Front projection screen materials have evolved over the years. In the days of filmstrip and 16MM projectors, we had glass beaded screens. For a long time, we have had matte white screens with both unity and higher gain, (to make up for lower light output projectors). Recently, while matte white screens are certainly still around, we have entered into the era of gray screens and ambient light rejection screens.
To pay proper respect, a traditional matte white screen like the Stewart Filmscreen SnoMatte 100 is a near perfect diffuser of light (a Lambertian surface), and is considered a reference standard of reflectance. This is the property that defines an ideal "matte" or diffusely reflecting surface. The reflected brightness of a Lambertian surface to an observer is the same regardless of the observer's angle of view. In basic terms this means that the screen reflects nearly identically across a 180° viewing angle, as produced by the projector. In a totally dark environment this type of reference screen is like a studio monitor in audio. It brings no added “coloration” to the equation and takes into consideration all angles of view. The illustration below shows the diffusion properties.
A Lambertian surface in the form of a matte white screen is great, but when ambient light falls on the surface, the image is degraded in terms of both contrast and color saturation. One answer is to totally control the ambient light in a room and/or use a brighter projector to overcome that factor… or a gray screen can be used. A gray screen is designed to resist some of the elements of ambient light, and significantly improve contrast and the appearance of color saturation as a result. The key issue here is that gray screens are intended to be used in low level ambient light situations, with general illumination. While they do have a degree of ambient light rejection capability, they are not able to reject a significant amount of ambient light coming in from all angles such as windows, open spaces, and areas with little to no lighting control. This begs the question… what to do in those cases?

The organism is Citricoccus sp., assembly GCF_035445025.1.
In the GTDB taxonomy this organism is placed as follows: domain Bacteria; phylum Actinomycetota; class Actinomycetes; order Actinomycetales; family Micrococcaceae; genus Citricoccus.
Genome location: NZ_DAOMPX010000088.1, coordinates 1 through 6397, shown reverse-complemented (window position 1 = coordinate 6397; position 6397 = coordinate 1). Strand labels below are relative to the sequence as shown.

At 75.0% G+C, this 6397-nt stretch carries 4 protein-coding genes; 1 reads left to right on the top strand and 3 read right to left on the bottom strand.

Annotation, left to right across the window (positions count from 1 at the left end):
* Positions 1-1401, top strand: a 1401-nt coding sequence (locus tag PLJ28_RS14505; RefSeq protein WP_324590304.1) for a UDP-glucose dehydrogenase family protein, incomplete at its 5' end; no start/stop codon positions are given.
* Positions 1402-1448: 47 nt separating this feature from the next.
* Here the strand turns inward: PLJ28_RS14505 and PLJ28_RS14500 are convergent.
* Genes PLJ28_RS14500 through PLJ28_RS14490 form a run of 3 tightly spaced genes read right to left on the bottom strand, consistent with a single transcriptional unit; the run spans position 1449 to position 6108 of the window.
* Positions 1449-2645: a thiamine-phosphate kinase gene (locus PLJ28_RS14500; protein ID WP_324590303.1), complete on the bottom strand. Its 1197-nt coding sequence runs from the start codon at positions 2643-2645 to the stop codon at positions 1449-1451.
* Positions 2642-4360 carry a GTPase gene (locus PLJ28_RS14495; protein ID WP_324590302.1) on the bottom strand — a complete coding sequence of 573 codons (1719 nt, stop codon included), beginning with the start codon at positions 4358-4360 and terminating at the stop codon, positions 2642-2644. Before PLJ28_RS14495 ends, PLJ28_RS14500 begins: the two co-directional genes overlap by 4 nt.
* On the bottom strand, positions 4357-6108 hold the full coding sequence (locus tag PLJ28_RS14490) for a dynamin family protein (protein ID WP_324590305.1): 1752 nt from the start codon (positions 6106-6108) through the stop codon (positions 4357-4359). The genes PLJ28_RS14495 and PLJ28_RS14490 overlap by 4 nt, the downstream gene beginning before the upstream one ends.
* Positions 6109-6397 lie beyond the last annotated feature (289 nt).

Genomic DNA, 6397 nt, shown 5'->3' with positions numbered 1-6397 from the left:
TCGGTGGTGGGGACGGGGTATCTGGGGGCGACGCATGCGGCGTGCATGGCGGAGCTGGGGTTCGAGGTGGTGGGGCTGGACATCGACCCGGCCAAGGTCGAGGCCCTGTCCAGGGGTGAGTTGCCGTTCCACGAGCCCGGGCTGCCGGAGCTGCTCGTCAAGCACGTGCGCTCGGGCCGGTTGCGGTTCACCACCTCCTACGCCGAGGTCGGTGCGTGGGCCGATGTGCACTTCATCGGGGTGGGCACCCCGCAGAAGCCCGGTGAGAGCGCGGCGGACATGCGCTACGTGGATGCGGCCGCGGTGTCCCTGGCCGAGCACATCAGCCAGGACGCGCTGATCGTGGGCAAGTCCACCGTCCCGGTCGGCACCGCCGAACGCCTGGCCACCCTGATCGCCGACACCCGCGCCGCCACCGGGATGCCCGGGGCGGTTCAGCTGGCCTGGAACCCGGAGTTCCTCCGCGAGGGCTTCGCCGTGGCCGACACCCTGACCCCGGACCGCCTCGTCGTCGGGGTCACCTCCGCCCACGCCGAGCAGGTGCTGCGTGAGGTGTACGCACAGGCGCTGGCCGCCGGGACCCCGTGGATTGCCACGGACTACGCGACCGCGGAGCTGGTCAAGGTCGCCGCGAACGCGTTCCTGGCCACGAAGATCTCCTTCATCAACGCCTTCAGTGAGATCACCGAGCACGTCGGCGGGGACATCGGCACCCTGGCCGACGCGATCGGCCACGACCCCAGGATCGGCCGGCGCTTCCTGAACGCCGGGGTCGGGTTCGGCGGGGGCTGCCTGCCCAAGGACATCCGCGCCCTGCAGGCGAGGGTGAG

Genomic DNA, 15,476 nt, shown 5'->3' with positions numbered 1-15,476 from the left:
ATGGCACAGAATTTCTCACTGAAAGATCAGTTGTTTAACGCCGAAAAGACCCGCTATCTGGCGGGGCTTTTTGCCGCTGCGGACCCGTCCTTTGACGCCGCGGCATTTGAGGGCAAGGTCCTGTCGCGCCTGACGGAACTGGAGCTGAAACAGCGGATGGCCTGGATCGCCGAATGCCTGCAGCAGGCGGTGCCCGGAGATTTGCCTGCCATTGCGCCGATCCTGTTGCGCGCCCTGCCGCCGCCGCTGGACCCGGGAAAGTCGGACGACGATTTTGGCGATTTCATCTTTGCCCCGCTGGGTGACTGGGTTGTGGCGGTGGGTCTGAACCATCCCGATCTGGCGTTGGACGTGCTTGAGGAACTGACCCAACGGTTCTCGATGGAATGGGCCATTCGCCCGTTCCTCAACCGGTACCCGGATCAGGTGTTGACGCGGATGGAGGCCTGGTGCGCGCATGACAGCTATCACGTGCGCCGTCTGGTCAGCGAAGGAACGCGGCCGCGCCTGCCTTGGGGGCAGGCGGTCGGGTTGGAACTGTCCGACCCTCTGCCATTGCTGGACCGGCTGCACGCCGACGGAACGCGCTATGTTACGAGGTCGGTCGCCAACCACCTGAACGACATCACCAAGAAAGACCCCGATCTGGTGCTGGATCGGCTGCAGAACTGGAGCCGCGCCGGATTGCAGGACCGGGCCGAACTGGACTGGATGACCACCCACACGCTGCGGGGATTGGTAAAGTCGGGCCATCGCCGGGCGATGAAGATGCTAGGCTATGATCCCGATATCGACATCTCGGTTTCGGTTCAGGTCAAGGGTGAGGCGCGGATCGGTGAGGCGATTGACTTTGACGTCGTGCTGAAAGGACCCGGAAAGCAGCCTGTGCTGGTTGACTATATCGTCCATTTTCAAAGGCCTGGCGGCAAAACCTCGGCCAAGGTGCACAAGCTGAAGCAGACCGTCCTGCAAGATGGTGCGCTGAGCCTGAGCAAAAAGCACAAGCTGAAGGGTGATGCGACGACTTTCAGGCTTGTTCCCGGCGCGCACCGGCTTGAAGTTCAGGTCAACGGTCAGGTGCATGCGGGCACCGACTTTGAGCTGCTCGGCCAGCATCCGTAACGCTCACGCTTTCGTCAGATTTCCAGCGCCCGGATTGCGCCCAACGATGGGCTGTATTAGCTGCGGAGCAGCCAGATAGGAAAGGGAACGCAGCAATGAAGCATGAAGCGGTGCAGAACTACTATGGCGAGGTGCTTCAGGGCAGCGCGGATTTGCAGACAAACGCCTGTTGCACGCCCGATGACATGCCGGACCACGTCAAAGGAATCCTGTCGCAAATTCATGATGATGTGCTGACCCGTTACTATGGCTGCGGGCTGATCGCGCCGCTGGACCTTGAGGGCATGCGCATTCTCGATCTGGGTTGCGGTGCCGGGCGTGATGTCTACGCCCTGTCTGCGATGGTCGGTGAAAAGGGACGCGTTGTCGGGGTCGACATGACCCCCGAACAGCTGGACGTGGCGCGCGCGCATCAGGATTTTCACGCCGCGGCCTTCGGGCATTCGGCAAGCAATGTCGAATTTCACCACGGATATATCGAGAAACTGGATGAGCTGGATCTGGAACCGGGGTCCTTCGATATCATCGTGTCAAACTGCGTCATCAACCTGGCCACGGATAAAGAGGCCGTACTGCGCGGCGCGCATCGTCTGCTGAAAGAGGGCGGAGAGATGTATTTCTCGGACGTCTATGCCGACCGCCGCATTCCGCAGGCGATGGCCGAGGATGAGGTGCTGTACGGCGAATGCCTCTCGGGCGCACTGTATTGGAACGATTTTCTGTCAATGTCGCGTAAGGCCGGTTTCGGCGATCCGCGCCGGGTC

With limitations being accepted, and most lighting out of the control of the AV designer, the choice should be an ambient light rejection screen (ALR for short). An ALR is a screen engineered specifically to reject light coming in from obtuse angles. To understand better, there are two basic type of reflection; specular reflection (where the angle of incidence equals the angle of reflection) and diffuse reflection. See illustration below:
ALR screens use a combination of optical dispersion techniques to accomplish their task. Each ALR screen has characteristics that define it. There is both a horizontal and vertical viewing angle that is designed as the “sweet spot” for the viewer. Once again, we can’t break the laws of physics, so the techniques of rejecting ambient light will reduce the viewing angle for the audience to a varying degree. As with gain screens, going beyond the specified viewing angle will reduce the quality of the image on the screen and the ambient light rejection capabilities… but within the specified zone, the ambient light is directed (reflected) outside of the viewer’s eyesight. In this process, brightness, contrast, and color saturation are maintained in the presence of higher ambient light and in some cases even enhanced.
The point here is that there are really three general types of screens, and they should not be confused. A matte white screen is a near perfect Lambertian surface, ideal as a reference standard in dark environments. A gray screen is designed to enhance contrast and color saturation in the presence of a small amount of general ambient light. Finally, an ALR screen, designed to maintain image integrity for applications where there is a great deal of ambient light on the screen from numerous angles. Knowing when to use what can save the day for an AV designer.
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